Ultimately enough homeowners finally enter the for-sale market to curb the buyer’s appetites and by mid-spring the number of homes for sale begin to rise. It’s a well-choreographed dance in a normal market and throughout the months of May, June and into July, the real estate market would finally hit its peak.

That is what happens in a “typical” year. 2020 is not typical. What we have experienced this year as a result of Covid-19 during the months of March, April and May is a flattening of home for-sale inventory. Enough home sellers have entered the for-sale market to feed the buyer demand so far but not so many that the inventory levels have started to rise. This is largely due to the mid to upper price ranges of homeowners holding back.

What we are now beginning to see is homebuyers picking up the pace of making offers on properties newly added to the market which is causing the number of homes for sale to drop again. This will ultimately re-signal those homeowners that buyer demand is on the rise and this is the time to put their homes on the market.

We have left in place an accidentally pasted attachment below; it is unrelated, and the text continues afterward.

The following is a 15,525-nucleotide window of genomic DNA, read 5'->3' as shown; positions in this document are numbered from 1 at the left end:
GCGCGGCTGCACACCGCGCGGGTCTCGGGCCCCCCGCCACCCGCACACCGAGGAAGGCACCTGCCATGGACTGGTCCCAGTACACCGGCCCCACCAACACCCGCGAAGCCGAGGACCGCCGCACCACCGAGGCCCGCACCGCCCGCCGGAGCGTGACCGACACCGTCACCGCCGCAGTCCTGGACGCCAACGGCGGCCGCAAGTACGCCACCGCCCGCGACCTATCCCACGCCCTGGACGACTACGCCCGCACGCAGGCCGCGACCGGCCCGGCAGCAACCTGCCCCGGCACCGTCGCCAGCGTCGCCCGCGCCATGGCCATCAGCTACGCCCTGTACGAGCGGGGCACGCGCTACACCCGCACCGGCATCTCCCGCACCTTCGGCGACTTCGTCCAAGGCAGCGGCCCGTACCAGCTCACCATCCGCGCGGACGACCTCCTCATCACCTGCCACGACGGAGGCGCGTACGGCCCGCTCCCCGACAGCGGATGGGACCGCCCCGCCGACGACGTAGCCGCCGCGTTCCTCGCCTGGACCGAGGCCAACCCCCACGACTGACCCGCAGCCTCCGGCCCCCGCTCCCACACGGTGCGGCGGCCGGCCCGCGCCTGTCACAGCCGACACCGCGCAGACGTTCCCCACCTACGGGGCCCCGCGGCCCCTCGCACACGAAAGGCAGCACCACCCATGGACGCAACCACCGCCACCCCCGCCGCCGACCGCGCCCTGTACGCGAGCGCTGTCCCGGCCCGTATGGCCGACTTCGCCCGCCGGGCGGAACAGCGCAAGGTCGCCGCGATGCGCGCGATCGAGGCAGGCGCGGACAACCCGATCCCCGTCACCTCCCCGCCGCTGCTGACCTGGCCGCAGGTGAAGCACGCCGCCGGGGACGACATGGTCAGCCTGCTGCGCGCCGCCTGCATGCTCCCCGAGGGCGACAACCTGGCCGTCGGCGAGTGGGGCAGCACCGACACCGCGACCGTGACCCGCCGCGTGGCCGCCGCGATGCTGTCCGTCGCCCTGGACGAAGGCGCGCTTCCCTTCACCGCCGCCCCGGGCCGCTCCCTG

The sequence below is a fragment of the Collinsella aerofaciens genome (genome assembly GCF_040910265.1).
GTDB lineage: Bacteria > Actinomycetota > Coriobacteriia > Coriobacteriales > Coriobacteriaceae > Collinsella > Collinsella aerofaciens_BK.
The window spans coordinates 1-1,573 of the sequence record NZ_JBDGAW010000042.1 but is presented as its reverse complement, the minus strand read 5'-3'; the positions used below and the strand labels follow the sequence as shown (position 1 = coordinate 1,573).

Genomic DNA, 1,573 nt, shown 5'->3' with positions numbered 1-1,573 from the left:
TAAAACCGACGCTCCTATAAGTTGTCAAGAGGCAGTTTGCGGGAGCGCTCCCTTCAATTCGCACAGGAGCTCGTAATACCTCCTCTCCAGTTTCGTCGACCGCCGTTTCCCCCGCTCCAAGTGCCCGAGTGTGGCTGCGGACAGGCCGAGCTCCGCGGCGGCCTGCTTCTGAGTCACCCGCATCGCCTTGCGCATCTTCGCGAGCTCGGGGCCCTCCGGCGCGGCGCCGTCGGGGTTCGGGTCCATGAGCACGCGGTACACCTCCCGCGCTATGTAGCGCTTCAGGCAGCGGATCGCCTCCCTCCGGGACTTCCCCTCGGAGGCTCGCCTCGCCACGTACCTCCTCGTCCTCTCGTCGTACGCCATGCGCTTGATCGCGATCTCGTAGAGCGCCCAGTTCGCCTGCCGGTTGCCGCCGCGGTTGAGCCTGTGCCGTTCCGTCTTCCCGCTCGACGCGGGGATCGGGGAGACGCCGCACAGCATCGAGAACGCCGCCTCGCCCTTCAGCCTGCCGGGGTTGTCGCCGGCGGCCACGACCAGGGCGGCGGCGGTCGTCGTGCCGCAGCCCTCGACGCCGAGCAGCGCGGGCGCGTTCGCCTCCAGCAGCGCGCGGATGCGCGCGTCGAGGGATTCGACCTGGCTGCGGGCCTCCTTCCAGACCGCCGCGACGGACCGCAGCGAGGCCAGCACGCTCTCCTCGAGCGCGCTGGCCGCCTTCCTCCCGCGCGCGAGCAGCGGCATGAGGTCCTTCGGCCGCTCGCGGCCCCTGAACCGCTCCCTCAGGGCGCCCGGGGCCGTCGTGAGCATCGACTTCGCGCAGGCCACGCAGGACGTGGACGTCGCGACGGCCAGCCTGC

What I predict will happen is that instead of having a typical spring market, Des Moines will see a strong summer market with homebuyers purchasing higher priced homes (thanks to new-record low mortgage interest rates) and also purchase larger homes, also thanks to a new need to be able to work from home.

If we have done a good job of stopping Covid-19 from spreading and can follow social distancing practices throughout the rest of the summer, hopefully we will not see a resurgence of coronavirus this fall. Weekly graphics related to our real estate market and how Covid-19 is affecting it can be found at

Les Sulgrove, Vice President of VIA Group REALTORS, has sold real estate in Des Moines since 1990, tracking local real estate market trends since 2009. Follow Les on Twitter @lessulgrove or at View this data along with more real estate market statistics at